Kulkarni seconded Raju. “It doesn’t matter if there are more right-handed batters in the opposition. While other pitches in the country become slow, Wankhede is consistent with bounce. As the Test progresses it slows down, on days four and five, it slows down and does not turn as sharp as on the earlier days. In the current Mumbai Test, on the first two days, people could not go on the back foot and survive because of the sharpness, turn and bounce. You have to adjust length and pace. And, if you are tall, it helps. Anil Kumble was quick through the air and batsmen found it difficult to get time to adjust at Wankhede when it turns. Because of my tall stature, even if I did not spin the ball, I got wickets on bounce. I beat them with bounce.”


Former Test opener and a remarkable batsman for Mumbai, Wasim Jaffer, said about the challenges of facing a left-arm spinner at the Wankhede from his experience. He told this website: “First of all, you need to be very accurate as a left-arm spinner. Not every left-arm spinner took wickets here. Whoever got wickets were accurate and attacked the stumps. When you attack, leg before wicket, bowled, caught behind come into play. Whoever took wickets were actually consistent and bowled to the stumps. When the ball spins, it creates doubts on the minds of the batsmen. The pitch starts to turn on Day 3. The straight ball becomes dangerous. And when the ball is spinning, it becomes that much more dangerous. Any ball in the stump line makes the batsmen play. The straight ball is a challenge. You have to play at most of the balls. That is why those bowlers have done well at Wankhede. They get turn and bounce. On red soil, the ball turns with a lot of pace, which you did not see in Kanpur. Black soil makes the ball turn slowly. With red soil, it turns with the bounce. That is why spinners are always interested in the game at Wankhede.”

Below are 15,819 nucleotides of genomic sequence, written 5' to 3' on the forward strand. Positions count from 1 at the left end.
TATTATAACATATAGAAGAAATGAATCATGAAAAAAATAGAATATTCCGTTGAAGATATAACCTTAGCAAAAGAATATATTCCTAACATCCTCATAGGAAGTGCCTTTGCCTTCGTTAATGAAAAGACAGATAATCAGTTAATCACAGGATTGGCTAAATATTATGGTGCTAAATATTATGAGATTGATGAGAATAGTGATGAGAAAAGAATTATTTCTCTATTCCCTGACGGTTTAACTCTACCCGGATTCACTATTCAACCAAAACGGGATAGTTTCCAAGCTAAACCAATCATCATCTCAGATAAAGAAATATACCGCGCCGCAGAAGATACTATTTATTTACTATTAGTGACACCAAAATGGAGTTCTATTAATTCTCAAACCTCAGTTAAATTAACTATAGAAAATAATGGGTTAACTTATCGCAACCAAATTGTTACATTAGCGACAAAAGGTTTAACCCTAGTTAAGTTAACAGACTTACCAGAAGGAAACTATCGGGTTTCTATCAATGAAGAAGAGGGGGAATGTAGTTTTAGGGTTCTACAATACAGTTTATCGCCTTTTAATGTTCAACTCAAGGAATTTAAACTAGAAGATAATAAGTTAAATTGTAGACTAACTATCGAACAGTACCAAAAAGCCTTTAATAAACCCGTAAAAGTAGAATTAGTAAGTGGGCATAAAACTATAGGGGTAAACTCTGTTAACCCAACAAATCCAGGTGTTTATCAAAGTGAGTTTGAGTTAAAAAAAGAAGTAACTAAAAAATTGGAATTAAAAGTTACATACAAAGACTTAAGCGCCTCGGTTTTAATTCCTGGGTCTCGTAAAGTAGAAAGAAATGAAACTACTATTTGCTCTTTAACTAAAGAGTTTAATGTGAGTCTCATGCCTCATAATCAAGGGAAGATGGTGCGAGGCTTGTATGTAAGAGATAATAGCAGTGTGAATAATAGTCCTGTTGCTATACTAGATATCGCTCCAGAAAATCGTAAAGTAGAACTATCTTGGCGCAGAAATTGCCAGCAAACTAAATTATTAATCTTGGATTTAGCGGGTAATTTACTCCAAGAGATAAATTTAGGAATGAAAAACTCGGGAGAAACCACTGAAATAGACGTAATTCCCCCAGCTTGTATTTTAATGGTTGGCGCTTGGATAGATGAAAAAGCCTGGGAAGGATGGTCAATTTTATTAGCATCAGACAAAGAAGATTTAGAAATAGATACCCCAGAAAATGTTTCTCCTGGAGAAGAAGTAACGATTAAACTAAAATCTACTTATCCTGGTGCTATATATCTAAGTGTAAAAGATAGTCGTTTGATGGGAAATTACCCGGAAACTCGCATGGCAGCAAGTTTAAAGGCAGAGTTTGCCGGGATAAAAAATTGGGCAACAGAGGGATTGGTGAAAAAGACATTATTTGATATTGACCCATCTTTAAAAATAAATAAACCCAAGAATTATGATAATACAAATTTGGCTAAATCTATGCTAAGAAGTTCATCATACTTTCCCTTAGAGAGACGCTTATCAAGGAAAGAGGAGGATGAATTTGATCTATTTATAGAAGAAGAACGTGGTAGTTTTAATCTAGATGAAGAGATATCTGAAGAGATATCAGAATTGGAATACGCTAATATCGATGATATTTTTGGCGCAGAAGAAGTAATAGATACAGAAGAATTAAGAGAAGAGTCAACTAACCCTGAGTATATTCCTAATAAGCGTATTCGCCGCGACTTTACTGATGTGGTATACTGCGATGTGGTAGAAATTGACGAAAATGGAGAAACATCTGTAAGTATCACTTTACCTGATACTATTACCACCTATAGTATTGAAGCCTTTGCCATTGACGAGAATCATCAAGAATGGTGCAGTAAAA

Jaffer, a right-handed batsman, has scored 1,944 runs in 31 Tests and 19,410 runs in 260 first-class matches. The 43-year-old current coach of Odisha said: “It all depends on surface to surface. Outside rough for the off-spinner creates trouble to right-handers. Everything comes in, you cannot leave. When the opposition has a left-arm seamer, it helps the off-spinner. That is why Australia’s Mitchell Starc will help Nathan Lyon as he is going to create rough for him. For a left-arm spinner, if you are attacking the stumps, you have to play a majority of the balls. Slips and silly point come into play. If you are consistent in your length, it makes it even more difficult for the batsmen.”

In this Mumbai Test, New Zealand fielded two left-arm spinners, Rachin Ravindra besides Ajaz. While Ajaz picked up 14 for 225, the best ever match figures at the Wankhede, Ravindra managed to take 3/56 in the second innings. While Ajaz was accurate and bowling wicket to wicket, Ravindra was often straying around off-stump and outside off, and with the ball turning away, there was less chance of him getting wickets. Even among the wickets he got, Kohli chopped the ball on to his stumps while cutting and Wriddhiman Saha was caught in the deep on Sunday. Ajaz was rewarded for his accuracy.

Naik said: “As regards to Ajaz, he was very accurate. Because of his short height and bowling in lower trajectory, he ended up getting more wickets.” Jaffer added: “Ajaz was far more consistent. He thinks like a left-arm spinner and bowls like a left-arm spinner. Rachin has not bowled as much as Ajaz has in first-class cricket. As a specialist, you bowl and think like a spinner. For someone who is a part-timer, he can do it for a smaller period but you cannot play him as a specialist and expect him to deliver like one.”

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first published:December 06, 2021, 10:02 IST